“Know thyself,” the ancient Greeks advised. And indeed that philosophy carries a lot of weight in the business world, all these years later.
A quick online scan will reveal ample entries regarding the ways in which a company might evaluate its employees, or how employees might examine themselves to better build upon their strengths and improve upon their weaknesses.
But how can companies — particularly private equity firms and finance companies — assess themselves?
It is a question that was raised in a conversation I had not all that long ago with a buddy in the business, and it is not easy to answer. He wanted a surefire method for assessing and quantifying the health of his investment firm’s business-development function. I gave that a lot of thought, and the result is the 20-question list you see below, which I believe would be useful to any investment professional.
The argument could be made that many companies focus too much on the bottom of the funnel (i.e., on deals closed) rather than at the top of the funnel, with deals received and term sheets issued. At Saratoga Investment Corp., for instance, we close only one or two percent of the deals we consider. It’s a very mathematical formula: If we source 1,000 deals, we might issue 80 term sheets and close 20 deals. I would argue, then, that you’re better off looking at all the stages of the funnel, not just the bottom.
That was my mindset in compiling this list of questions. Some of them involve subjective measures, some objective. They cover a wide variety of topics — deal flow and execution, marketing, technology, resources and networking. All of these things are pieces to the larger business-development puzzle, and combined they tell the tale of just how well a given investment firm is performing.
Particularly telling are the questions dealing with objective measures — the ranking that is used to determine who the team builds relationships with; the method of reviewing and executing NDAs; the means of tracking conversion rate in a company’s deal pipeline; the proprietary deal flow from non-traditional referral sources; and the effectiveness of marketing campaigns.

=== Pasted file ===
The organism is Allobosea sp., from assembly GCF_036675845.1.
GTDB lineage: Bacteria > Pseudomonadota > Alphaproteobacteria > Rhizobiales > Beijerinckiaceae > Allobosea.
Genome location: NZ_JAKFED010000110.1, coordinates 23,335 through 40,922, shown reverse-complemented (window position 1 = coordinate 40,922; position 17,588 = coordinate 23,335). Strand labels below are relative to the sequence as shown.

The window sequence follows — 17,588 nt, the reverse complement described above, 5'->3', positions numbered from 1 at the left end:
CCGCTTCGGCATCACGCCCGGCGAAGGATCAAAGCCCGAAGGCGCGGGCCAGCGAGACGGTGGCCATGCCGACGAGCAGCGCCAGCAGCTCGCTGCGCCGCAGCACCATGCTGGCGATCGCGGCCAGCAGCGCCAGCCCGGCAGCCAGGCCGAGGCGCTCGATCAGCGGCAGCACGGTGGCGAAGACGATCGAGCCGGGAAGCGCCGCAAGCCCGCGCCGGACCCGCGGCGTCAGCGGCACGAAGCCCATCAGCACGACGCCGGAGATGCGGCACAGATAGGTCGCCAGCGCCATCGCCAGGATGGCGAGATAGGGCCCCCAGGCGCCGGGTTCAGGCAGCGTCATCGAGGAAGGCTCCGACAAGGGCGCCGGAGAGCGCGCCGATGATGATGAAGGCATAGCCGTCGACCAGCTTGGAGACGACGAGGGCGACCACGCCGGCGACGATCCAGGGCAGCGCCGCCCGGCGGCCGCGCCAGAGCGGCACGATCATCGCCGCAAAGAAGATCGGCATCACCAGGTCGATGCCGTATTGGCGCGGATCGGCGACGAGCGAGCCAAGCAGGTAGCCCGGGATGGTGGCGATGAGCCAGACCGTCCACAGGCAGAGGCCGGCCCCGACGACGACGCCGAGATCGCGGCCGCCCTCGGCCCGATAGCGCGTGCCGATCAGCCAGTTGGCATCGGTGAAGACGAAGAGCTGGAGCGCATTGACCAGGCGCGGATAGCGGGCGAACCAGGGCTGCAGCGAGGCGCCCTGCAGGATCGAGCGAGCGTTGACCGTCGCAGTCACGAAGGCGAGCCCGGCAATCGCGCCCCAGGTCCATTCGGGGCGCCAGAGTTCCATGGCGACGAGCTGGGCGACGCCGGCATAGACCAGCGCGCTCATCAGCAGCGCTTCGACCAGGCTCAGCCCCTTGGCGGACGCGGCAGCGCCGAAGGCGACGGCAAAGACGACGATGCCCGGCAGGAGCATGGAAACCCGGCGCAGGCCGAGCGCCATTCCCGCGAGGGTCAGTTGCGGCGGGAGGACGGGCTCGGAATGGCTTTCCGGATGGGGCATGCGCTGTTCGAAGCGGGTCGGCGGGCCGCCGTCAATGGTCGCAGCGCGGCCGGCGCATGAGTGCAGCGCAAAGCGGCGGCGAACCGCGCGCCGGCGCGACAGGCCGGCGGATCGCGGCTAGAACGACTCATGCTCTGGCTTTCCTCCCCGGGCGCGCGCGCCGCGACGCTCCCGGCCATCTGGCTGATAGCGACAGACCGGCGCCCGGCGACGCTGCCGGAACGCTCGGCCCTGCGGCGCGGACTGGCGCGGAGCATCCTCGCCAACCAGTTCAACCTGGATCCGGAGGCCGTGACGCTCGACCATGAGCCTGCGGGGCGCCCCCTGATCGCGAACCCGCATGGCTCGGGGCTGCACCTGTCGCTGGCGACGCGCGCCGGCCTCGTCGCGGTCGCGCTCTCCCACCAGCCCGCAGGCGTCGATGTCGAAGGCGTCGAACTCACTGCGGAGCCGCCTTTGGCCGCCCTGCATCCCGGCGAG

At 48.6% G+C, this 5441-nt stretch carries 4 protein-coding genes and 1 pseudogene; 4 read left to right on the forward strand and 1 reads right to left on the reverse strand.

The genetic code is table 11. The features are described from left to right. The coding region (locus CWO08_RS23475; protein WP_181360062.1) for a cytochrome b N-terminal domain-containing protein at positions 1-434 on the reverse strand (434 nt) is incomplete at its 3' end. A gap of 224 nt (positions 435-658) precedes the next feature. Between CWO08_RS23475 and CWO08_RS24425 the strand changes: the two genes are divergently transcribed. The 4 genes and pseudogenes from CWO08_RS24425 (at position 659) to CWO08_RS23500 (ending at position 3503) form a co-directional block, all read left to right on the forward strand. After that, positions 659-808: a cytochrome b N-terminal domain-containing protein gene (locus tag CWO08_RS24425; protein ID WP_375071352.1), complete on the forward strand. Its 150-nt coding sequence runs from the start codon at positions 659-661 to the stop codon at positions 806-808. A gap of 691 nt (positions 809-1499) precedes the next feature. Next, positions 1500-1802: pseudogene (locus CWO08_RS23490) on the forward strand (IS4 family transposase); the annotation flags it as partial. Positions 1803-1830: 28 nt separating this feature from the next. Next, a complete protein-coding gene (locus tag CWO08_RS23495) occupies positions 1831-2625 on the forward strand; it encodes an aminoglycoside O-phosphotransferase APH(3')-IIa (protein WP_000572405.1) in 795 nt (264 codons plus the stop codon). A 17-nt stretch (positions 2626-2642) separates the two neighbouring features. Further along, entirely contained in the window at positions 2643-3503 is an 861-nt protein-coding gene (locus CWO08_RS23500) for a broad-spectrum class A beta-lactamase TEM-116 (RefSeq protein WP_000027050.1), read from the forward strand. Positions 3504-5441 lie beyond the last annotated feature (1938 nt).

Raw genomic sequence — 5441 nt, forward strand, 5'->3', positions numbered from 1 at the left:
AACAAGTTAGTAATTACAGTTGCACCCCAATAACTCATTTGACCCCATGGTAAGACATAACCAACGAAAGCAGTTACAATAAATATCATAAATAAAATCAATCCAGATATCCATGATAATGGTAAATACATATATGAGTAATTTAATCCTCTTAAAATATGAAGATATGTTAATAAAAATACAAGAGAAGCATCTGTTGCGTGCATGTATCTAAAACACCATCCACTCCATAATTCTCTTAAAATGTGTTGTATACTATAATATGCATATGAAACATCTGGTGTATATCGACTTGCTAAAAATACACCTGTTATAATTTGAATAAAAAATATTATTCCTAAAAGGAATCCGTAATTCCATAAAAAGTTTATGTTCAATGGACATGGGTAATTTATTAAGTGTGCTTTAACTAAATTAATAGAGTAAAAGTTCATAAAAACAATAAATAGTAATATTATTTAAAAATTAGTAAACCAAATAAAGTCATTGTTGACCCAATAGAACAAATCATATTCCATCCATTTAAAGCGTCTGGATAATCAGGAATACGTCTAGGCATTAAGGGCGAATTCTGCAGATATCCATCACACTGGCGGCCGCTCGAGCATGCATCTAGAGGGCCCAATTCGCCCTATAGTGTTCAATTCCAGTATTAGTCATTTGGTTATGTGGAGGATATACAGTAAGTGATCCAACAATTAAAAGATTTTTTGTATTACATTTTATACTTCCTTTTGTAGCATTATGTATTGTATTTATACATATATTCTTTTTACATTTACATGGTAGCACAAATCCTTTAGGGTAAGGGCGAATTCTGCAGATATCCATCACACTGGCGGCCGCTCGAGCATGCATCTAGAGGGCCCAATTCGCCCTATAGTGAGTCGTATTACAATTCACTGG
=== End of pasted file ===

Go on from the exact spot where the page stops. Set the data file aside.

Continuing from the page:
At Saratoga, we use two variables — relationship importance and relationship status — to track our referral sources, of which there are approximately 130. Our best referral sources are assigned A-1 rankings, with corresponding grades for those who are less so. These can all be tracked by your CRM.
The importance of self-assessment cannot be overstated. Our firm reviews its referral sources every month, and every quarter we do a broader business review, where we review strategy, determine upcoming city visits, conferences, etc (at least in non-COVID times). That is also when we review the aforementioned drivers — deals sourced, term sheets issued and deals closed.
The list I have compiled below offers further food for thought. These are things I have often taken into account, but never before put into writing. I think any investment firm that is looking to determine how they’re doing would find it a valuable resource.
Business Development & Deal Origination Assessment
Below are 20 questions to help you determine the effectiveness of your business development and deal origination efforts and if they are in alignment with your organization’s goals. Place an “x” in each column that corresponds to your answer. After answering all the questions, add each column by using the point value of each column (e.g., strongly agree = 5 points). Once complete, add the sum of all columns for a total score. Use the table below to determine your overall effectiveness.